The Pentagon's office managing production of the F-35 -- two F-35A fighter wings are pictured during an exercise at Hill Air Force Base in 2020 -- said the aircraft will not be declared ready for full rate production for a few more months. Photo by R. Nial Bradshaw/U.S. Air Force | License Photo
March 18 (UPI) -- The Pentagon is months away from declaring the F-35 ready for full-rate production, according to a defense official in charge of the program.
And even when it's ready for production, it's unlikely jets will immediately begin Lot 15 production.
Kyra Daley, director of strategic communications for the Pentagon's F-35 Joint Program Office, told Air Force Magazine officials expect an estimate on when full-rate production can be declared "in a couple of months."
According to Daley, the program has been hamstrung as it attempts to integrate the F-35 with the Pentagon's Joint Simulation Environment, a wargaming system that determines the right mix of platforms and weapons for a scenario.
The program office is working on a "revised acquisition program" schedule and "will deliver it when complete," joint program office spokeswoman Laura Seal told Bloomberg.
"We expect this to be in the coming months. Our focus is on building an executable plan that addresses previous schedule overruns," Seal said.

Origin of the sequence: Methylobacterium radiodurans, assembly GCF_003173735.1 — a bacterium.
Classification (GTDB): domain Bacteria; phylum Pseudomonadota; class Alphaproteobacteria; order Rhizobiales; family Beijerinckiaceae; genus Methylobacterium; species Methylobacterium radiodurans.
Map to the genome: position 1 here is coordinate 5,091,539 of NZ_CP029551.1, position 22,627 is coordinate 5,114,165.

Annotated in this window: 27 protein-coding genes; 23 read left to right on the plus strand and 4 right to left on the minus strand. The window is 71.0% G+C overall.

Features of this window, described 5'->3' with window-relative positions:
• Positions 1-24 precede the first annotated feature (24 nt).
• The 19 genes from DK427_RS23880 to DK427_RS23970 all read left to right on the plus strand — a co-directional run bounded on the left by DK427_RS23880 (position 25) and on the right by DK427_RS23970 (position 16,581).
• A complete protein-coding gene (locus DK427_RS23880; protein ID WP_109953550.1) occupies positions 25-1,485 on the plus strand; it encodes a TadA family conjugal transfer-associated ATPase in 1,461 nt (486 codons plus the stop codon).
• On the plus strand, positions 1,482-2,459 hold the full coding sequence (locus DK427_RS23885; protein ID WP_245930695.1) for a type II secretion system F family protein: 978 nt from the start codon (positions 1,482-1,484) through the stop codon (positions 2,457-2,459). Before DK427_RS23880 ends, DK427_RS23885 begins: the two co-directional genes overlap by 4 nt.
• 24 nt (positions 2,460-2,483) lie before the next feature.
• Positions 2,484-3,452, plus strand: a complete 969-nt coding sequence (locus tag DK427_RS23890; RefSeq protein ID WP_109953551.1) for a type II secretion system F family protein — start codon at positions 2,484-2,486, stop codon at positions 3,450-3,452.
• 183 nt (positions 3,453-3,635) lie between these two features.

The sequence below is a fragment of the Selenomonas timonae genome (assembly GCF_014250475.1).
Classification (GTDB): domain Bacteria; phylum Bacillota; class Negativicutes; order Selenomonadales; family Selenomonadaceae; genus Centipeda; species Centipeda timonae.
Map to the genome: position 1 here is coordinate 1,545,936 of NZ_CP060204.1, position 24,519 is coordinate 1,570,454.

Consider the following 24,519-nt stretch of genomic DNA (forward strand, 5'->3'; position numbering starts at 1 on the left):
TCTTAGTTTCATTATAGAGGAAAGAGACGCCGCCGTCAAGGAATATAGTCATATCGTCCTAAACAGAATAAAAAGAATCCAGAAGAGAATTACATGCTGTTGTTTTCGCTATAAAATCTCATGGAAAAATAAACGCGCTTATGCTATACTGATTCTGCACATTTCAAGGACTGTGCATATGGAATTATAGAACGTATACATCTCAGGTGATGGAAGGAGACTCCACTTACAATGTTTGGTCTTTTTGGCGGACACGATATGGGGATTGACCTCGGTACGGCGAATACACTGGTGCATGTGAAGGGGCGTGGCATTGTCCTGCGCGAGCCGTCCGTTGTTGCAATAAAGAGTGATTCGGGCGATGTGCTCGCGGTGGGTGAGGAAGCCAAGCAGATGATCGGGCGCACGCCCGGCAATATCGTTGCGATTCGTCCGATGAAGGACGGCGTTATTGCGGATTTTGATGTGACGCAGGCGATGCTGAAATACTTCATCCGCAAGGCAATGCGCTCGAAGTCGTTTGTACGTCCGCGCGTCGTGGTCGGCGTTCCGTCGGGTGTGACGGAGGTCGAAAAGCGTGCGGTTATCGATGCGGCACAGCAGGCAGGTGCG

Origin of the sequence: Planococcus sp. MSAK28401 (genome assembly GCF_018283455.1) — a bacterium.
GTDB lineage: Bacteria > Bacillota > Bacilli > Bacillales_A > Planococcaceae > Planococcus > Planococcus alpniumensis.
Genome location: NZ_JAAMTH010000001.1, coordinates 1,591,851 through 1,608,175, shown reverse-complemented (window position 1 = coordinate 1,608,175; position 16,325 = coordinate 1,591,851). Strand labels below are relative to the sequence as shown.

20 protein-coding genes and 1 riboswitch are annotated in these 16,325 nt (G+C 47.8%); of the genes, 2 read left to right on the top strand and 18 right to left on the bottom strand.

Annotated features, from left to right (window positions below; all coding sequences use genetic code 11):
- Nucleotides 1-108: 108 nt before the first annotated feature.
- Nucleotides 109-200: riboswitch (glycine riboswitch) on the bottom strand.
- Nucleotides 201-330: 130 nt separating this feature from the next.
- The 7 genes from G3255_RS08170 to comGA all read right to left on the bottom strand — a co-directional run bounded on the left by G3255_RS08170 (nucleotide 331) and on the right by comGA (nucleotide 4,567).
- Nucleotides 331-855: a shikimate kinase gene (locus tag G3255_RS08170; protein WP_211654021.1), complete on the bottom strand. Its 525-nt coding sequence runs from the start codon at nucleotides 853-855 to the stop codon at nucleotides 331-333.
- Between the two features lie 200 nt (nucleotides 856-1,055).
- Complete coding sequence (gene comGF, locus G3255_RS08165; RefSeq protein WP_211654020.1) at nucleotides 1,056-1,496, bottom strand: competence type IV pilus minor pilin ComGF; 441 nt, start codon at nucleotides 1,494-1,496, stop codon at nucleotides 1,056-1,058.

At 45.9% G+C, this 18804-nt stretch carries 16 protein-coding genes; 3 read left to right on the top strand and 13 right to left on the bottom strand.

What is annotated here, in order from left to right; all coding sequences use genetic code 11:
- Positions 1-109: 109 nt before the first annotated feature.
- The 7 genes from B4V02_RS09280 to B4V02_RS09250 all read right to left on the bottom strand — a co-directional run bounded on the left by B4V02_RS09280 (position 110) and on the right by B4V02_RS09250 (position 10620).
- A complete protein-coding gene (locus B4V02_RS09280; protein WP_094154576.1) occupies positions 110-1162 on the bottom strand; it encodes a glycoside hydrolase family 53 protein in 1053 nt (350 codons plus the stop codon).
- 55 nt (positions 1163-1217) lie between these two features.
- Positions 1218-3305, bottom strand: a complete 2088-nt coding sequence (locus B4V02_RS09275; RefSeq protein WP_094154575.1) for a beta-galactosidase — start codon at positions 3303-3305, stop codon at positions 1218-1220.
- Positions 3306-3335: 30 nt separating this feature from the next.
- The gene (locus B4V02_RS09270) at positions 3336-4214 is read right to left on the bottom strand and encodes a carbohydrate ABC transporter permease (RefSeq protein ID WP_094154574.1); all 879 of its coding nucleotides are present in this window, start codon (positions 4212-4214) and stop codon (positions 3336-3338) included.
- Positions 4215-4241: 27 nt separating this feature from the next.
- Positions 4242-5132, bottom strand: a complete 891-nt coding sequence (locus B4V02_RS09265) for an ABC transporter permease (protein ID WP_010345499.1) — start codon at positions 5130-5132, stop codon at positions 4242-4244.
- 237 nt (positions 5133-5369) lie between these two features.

The JSE needs to work with data regarding maintenance turn rates and aircraft availability, and those data have been volatile over the last six years, Daley said.
The Pentagon has now created a team specifically dedicated to "evaluating all the necessary steps" to integrating the aircraft with the JSE.
"It's more complicated than originally anticipated," Daley said.
In February, Sen. Jack Reed, D-R.I., expressed frustration with numerous production delays on the aircraft, of which about 500 have been produced so far.
In October, the DoD delayed plans to move the F-35 program to full-rate production because simulation testing was delayed until 2021.
The simulation testing is the last and most critical stage of combat testing for the jet before production can begin.
The program has cost nearly $1.8 trillion in development over the past two decades.